The Accreditation Council for Graduate Medical Education (ACGME) has mandated limits to first year residents (interns) to 16-hour shifts, as of the end of this June. The purpose is to mitigate medical errors caused by sleep deprivation. Still, critics believe other unintended consequences may raise the abundance of error.
The 16-hour shift stands for first-year residents. Second- and third-year residents are limited to 28-hour shifts and cannot take new patients after the first 24 hours. The national cost for these rules is estimated at $381 million per year.
A clear negative consequence of this new rule is to increase the incidence of handoffs: when one medical professional ends a shift and gives the patient to another medical staffer. Much is often lost during handoff communications, and hospitals are already implementing strategies to alleviate this issue.
Many graduate medical programs have already made plans in advance to adhere to the rules. To prepare for a thinner staff due to shorter hours, some schools have already hired "physician extenders" to fill in for the missing time. Schools have also set up mechanisms to monitor adherence to the new regulation and to test the effectiveness of the strategy for patients.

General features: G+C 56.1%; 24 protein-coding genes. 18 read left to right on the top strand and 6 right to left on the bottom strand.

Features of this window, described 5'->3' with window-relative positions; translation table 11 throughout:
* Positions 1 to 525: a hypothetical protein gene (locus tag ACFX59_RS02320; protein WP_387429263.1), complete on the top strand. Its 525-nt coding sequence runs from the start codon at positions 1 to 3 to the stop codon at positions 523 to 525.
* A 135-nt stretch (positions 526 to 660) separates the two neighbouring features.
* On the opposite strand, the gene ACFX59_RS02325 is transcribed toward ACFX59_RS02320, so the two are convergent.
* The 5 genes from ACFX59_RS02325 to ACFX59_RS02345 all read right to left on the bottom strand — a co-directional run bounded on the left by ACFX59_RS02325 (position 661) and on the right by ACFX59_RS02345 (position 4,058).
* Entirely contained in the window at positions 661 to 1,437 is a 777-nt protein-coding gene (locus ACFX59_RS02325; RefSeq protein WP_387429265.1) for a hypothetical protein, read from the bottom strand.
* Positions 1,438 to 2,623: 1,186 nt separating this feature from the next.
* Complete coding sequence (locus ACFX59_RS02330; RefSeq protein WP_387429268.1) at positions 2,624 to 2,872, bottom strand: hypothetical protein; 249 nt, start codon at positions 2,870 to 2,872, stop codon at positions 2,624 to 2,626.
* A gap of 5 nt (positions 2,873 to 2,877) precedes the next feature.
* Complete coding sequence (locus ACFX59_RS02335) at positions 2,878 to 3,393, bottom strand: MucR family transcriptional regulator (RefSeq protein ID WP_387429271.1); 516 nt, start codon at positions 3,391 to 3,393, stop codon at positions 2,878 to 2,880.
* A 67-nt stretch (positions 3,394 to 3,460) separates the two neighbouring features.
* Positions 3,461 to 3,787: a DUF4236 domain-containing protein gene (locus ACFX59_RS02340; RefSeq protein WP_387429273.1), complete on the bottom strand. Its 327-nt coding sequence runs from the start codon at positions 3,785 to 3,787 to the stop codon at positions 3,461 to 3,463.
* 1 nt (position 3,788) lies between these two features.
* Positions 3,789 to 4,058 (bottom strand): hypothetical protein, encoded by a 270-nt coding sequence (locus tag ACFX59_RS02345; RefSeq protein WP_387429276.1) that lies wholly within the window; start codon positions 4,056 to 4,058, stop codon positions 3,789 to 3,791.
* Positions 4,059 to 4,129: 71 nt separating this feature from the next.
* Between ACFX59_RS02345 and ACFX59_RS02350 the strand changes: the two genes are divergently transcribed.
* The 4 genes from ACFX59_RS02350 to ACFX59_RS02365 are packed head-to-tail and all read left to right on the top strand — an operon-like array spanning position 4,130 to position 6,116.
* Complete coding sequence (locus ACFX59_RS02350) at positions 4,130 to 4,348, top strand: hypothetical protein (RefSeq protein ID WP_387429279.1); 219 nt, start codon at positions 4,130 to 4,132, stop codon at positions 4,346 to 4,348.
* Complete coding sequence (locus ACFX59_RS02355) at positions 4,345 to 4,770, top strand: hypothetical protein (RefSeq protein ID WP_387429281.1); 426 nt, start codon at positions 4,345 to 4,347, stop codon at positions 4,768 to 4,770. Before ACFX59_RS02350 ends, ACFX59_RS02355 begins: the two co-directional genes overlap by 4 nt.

This is the second time the ACGME has mandated hours regulations within a decade. The last time was in 2003, when they instituted an 80-hour per week cap for residents.
Many of these restrictions arose from the Libby Zion case years ago in New York. It involved a young woman who was seen in the emergency room at a hospital here in Manhattan. She had overdosed and ultimately died at the hospital. Their attorney, Tom Moore of Kramer Diloff Tessel Duffy & Moore (the firm name has since changed to Kramer Livingston & Moore) argued that the residents who cared for Libby Zion were overworked because of their ragged and endless hours spent at the hospital continuously.
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